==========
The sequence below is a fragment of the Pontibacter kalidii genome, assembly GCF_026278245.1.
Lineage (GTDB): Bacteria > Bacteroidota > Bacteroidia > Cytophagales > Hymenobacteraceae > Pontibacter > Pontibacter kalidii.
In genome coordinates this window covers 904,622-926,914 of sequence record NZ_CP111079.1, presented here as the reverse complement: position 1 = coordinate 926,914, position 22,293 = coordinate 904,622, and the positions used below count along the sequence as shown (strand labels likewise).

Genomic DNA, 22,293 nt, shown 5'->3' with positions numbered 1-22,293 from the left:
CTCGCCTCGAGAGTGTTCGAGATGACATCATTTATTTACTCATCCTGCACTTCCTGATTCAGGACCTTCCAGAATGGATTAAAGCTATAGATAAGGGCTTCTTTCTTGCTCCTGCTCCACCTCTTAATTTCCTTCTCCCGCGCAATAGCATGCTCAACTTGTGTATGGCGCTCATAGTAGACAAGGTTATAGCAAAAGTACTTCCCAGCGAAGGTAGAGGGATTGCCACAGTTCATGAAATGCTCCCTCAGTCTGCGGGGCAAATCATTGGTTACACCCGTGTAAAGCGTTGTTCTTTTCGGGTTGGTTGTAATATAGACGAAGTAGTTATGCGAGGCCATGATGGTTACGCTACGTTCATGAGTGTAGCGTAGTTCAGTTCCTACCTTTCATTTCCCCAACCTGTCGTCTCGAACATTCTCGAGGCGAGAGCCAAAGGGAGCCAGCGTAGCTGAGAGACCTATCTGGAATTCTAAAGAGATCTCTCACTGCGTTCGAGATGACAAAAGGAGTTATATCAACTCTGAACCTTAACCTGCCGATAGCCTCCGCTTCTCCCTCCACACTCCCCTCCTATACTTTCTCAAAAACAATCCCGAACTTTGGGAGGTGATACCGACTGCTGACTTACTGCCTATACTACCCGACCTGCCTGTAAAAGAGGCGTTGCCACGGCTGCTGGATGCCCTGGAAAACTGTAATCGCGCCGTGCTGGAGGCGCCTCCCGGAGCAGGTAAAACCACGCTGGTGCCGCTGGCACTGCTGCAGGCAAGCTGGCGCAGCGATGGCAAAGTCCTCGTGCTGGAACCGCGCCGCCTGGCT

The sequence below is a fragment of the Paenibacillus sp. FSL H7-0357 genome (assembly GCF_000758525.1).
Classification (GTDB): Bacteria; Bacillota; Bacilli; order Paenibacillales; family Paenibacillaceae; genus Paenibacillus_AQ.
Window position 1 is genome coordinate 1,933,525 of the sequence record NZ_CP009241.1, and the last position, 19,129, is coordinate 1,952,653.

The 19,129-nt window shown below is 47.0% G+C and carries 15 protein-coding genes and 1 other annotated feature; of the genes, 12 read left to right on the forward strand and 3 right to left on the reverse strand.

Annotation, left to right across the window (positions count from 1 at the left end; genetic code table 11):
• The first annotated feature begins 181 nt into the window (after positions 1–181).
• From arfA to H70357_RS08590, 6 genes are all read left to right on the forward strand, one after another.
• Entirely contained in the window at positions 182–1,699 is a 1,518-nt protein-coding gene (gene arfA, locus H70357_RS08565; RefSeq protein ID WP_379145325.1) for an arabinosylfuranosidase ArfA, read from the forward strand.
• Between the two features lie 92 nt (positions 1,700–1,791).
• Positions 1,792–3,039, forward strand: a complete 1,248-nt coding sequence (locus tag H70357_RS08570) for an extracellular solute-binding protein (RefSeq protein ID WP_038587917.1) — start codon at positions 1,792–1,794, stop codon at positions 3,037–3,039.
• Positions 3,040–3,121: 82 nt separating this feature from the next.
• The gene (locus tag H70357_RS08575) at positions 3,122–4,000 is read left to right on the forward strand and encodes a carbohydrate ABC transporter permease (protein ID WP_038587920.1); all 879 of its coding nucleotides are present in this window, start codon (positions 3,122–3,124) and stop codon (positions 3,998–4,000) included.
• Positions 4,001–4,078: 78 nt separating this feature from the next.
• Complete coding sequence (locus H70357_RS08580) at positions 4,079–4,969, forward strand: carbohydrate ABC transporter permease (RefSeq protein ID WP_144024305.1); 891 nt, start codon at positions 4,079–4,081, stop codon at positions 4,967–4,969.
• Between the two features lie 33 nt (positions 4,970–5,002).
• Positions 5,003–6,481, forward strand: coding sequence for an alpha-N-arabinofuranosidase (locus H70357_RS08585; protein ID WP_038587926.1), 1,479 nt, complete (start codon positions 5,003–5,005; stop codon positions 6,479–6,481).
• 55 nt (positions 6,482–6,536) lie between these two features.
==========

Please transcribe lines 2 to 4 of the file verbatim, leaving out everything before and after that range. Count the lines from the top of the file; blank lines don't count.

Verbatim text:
Lineage (GTDB): Bacteria > Bacteroidota > Bacteroidia > Cytophagales > Hymenobacteraceae > Pontibacter > Pontibacter kalidii.
In genome coordinates this window covers 904,622-926,914 of sequence record NZ_CP111079.1, presented here as the reverse complement: position 1 = coordinate 926,914, position 22,293 = coordinate 904,622, and the positions used below count along the sequence as shown (strand labels likewise).

Genomic DNA, 22,293 nt, shown 5'->3' with positions numbered 1-22,293 from the left: